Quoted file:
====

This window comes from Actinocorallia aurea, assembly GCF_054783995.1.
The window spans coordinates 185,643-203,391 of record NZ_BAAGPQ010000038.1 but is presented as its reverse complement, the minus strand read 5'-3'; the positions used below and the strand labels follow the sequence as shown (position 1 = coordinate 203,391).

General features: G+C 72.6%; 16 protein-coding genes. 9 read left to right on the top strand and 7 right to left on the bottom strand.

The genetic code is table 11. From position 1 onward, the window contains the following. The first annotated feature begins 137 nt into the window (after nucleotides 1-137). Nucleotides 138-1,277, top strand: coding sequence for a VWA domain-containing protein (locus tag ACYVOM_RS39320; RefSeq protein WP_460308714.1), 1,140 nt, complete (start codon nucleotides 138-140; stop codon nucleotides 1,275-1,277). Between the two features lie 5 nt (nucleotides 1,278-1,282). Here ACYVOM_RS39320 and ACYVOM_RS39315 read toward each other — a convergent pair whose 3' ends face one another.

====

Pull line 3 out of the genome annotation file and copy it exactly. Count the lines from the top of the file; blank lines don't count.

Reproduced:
General features: G+C 72.6%; 16 protein-coding genes. 9 read left to right on the top strand and 7 right to left on the bottom strand.